Style descriptions: G
Some styles of martial arts that begin with the letter G.
Gatka (India)Gatka is one of the most esoteric martial arts. It is a battle-tested, ancient martial art that survives today as part of the Sikh culture.
Sikhism was founded in the Punjab region of India in the 15th century by Guru Nanak, who started the religion as an alternative to the dominant Hindu and Muslim faiths. Devout Sikhs follow several tenets of the religion, the most visible is the turban worn by Sikh men and women.
Gatka specializes in sword "shaster" and shield fighting, but includes other weapons, including the staff "lathi," the quoit "chakram," and the exotic "chakar," which looks like a wagon wheel with weights at the end of each spoke. The chakram and chakar are weapons unique to gatka. The chakram is basically a flat steel hoop with the outside edge honed to a sharp edge. The chakram is spun around the index finger and let fly to at the target. The chakram is the favorite weapon of television's Xena: Warrior Princess. The chakar is wielded by grasping the center, the hub of the "wagon wheel," and spinning it around, striking opponents with the weights.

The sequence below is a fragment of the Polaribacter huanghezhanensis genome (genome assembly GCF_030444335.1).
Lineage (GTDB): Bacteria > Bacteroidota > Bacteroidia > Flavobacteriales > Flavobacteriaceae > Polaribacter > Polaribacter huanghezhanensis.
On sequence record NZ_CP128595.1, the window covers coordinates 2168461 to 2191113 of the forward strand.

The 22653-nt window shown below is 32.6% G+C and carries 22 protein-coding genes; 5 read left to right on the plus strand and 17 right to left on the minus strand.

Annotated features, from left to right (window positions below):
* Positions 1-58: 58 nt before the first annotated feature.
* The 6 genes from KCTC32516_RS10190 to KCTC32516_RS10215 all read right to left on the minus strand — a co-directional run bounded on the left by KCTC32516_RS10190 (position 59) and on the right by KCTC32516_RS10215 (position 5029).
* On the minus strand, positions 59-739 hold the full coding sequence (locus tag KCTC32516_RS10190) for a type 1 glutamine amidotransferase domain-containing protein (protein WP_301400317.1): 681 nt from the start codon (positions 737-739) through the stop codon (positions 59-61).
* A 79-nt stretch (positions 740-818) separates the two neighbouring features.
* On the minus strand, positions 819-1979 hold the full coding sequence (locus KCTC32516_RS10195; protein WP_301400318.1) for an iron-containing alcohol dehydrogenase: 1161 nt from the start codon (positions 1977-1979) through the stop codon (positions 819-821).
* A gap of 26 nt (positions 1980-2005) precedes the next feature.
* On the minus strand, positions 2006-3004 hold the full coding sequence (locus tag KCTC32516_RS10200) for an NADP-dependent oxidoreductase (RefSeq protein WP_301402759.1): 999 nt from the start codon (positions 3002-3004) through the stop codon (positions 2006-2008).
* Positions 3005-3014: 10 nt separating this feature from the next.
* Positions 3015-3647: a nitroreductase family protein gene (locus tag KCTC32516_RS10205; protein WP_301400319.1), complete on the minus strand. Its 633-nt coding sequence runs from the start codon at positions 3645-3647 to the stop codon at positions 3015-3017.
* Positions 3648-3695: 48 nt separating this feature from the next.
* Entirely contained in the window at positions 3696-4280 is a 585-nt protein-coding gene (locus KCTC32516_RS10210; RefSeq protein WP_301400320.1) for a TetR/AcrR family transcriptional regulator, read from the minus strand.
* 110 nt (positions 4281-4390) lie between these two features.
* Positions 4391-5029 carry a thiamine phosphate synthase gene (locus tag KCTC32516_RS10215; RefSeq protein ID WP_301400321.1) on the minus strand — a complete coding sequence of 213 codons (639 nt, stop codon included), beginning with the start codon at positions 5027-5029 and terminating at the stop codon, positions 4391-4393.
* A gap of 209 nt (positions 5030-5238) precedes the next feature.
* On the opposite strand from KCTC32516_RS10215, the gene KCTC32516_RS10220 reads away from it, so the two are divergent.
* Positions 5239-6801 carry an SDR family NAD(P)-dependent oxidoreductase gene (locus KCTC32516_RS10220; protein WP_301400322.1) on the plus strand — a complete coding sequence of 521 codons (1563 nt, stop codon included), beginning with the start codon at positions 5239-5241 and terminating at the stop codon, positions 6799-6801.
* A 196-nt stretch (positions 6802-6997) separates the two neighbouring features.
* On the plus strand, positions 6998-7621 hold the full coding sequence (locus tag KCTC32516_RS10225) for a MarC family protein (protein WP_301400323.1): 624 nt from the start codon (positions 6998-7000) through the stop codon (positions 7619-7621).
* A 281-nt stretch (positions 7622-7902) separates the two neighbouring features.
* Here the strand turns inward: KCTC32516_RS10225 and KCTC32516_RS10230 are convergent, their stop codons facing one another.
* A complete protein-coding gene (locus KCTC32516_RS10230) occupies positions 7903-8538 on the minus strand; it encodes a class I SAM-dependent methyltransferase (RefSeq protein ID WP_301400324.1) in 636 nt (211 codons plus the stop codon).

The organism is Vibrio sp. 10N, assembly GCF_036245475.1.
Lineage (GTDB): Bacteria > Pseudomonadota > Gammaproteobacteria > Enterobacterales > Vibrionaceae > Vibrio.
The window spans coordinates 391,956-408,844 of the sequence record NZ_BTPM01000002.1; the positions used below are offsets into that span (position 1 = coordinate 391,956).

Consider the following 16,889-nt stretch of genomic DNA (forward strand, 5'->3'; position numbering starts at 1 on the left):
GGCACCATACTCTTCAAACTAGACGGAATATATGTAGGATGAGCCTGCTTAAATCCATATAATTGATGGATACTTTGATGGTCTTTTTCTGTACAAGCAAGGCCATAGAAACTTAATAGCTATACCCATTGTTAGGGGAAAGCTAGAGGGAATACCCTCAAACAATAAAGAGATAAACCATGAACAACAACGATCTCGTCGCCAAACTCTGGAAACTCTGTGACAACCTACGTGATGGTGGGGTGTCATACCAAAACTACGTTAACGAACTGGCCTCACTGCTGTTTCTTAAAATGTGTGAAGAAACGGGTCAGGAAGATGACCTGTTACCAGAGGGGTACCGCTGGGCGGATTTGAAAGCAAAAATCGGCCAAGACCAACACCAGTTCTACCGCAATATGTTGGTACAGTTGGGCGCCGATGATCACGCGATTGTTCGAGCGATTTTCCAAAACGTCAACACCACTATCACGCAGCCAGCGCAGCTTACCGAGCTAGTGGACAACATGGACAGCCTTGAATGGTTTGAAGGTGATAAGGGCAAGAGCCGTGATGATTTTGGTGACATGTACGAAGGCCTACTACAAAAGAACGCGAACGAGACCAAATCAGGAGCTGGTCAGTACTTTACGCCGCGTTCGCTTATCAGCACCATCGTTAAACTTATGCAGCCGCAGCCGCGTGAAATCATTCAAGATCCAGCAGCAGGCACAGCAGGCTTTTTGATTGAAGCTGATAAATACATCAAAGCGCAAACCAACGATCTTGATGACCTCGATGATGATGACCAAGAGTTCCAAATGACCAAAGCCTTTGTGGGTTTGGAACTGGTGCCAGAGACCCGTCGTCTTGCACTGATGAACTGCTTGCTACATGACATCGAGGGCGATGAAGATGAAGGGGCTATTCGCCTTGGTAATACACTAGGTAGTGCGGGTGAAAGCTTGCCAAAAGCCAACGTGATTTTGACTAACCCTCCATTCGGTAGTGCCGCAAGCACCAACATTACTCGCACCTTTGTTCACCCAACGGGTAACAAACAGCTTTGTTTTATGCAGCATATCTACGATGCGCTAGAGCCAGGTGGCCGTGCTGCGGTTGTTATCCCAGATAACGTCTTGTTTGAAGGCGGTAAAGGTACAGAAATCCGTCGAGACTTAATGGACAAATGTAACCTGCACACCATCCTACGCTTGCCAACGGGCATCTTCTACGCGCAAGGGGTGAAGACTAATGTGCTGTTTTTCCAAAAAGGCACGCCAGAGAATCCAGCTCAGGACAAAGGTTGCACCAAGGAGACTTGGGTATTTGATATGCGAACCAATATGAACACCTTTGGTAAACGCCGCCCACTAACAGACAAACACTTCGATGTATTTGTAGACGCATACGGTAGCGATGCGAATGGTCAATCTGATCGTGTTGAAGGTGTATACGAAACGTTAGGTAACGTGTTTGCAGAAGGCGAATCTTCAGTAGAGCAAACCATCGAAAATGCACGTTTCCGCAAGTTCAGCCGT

Gatka has been used effectively for centuries. Besides the numerous conflicts and wars in Punjab or the famous Sikh regiments of World War II, Sikhs armed with lathi were used as riot police in the rough-and-tumble street of 1930s Shanghai. Although training in gatka may be hard to find for non-Sikhs, the art is exciting to watch in cultural demonstrations.
Glima (Iceland)Glima is the national sport of Iceland, like wrestling. It is illegal to kick or strike. Each participant wears three leather belts: one around each thigh and one around the waist, each thigh belt is fastened by a strap to the waist belt. These straps are used for gripping the opponent. In a match, the two wrestlers constantly walk around each other and try to bring down the opponent using eight basic techniques. The match ends when one of the wrestlers falls.
Goju-ryu (Okinawa)Goju-ryu was founded in the 1930's by Miyagi Chojun from Okinawan karate and Chinese kempo techniques. It is a combination of hard "go" and soft "ju" techniques that work together like yin and yang. Linear motion is combined with circular movements. Patterns are practiced slowly with emphasis on breathing.